Tonight, iconic goth movie The Hunger comes to the ICA – we revisit the style of its bloodthirsty protagonist, played by Catherine Deneuve
As part of their punk season, tonight the ICA London will screen the late Tony Scott’s 1983 erotically charged vampire horror The Hunger, starring Catherine Deneuve, David Bowie and Susan Sarandon. Renowned for Top Gun and his post-1986 blockbusters (Man on Fire, Unstoppable), The Hunger was Scott’s attempt at an arthouse update of the hyper-sexualised bloodlust-meets-lust-for-flesh vampire flicks of the 60s and 70s. If the cast (and the prospect of a steamy love triangle) didn’t reel you in, it’s likely the opening scene did. Set in the dark yet glamorous corners of a New York City club, John (Bowie) and Miriam (Deneuve) Blaylock are scouting out their next victims, soundtracked by a live rework of Bauhaus’ 1979 single, “Bela Lugosi’s Dead”, a track coined as a harbinger of the post-punk goth movement. Seducing two local goth kids and taking them home, the strangely fangless John and Miriam forgo traditional bloodsucking methods, instead piercing the jugulars of their victims using ancient Egyptian Ankh pendants. Meanwhile, the scene is juxtaposed with footage of two monkeys in a cage tearing at each other’s flesh.
The Hunger may be a vampire film in which the word ‘vampire’ is unspoken and the queen vamp is even lacking a set of fangs – but it certainly has one hell of a bite. Influential both on the runways and the cover of many a magazine, we unpick the meaning behind Miriam’s fashionable façade.
Renowned for her poise and polished style credentials off-screen as a muse of Yves Saint Laurent, who designed her clothes for the film, Deneuve’s character Miriam doesn’t fall far from the tree. It’s not every day you find a vampire that listens to Bauhaus while clad in a full leather look, lips stained by Chanel Rouge Passion (or blood), is it? Impeccably dressed with predatory intent, Miriam is elegant, enigmatic and effortlessly stylish. She even manages the seemingly impossible task of upstaging David Bowie’s character John, in his razor-sharp tailoring and dark, circular sunglasses. Residing in Manhattan, surrounded by Renaissance art and ancient Egyptian artefacts, Miriam’s low-cut bodysuit with studded cuffs, mirrored cat-eye sunglasses and air cadet style hat in the opening scene are the first of many a great fashion moment, thanks both to Saint Laurent and famed costume designer and Kubrick collaborator Milena Canonero. Wearing stiff-shouldered jackets, tailored pantsuits, gold clip-on earrings and a pearl-encrusted black veil, Miriam is the classic noir femme fatale. Despite many of her looks echoing the sentiments of the 80s, styles synonymous with the 30s and 40s also creep in, giving Miriam that timeless appeal that’s necessary when you’re immortal.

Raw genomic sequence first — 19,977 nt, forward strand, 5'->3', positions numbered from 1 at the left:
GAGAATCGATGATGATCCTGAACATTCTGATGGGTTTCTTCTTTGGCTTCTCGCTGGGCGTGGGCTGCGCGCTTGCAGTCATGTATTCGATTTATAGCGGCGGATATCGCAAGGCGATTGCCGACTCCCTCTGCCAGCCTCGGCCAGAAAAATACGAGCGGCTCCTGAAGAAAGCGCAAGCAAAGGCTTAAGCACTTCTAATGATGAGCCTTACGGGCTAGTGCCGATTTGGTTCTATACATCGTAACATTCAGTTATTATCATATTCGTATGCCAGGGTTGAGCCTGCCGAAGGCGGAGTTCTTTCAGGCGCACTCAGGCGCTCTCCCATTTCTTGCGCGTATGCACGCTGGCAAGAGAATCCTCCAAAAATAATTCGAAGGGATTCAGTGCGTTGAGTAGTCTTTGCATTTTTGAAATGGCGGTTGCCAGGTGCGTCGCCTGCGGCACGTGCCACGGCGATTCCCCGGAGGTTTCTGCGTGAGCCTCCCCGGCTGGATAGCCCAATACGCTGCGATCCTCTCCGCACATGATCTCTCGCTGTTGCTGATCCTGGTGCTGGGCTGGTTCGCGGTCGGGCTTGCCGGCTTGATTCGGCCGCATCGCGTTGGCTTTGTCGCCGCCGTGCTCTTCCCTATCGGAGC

It may be the 80s in Manhattan, but Miriam secured John’s not-quite-eternal youth in the 18th century and has ties that date back to the Egyptian era. In other words, her wardrobe is an archive of carefully curated garments with longevity, as opposed to ephemeral trends. As a refined vampire, her point of difference from her fanged European ancestors is her ability to uphold the blood bond without the need for a dark cape and a coffin to retire to at night. Masking her bloodlust behind the portrait of a member of Manhattan’s gentry, Miriam uses her clothes, sexuality and beauty to intimidate her love interests, enticing them into her trap like a true vamp. Just as fashion resurrects itself season upon season in search of the new, Miriam glides through life, with no fear of death, in search of her newest victim – and always wearing her Egyptian Ankh pendant, ready to slice open a throat for a fresh feed.
Despite being slated as a box-office dud in the 80s, The Hunger has garnered quite the cult following over the past 33 years in certain circles. Under the surface the film tackles love, passion, sexual desire, possession and, most blatantly, our fear of ageing and death, while also addressing same-sex sexuality on screen (without the then-normal procedure of using of body doubles), in what is arguably the film’s most famous scene. Meanwhile, The Hunger has provided endless inspiration for its portrayal of dark-wave goth and vampiric fashion, for the soundtrack choices – Bauhaus, David Bowie, Iggy Pop – and for its alternative representation of the vampire. It’s even cited by legendary underground publisher Fred Berger as the reason he turned his hardcore zine Propaganda into a fully fledged goth bible.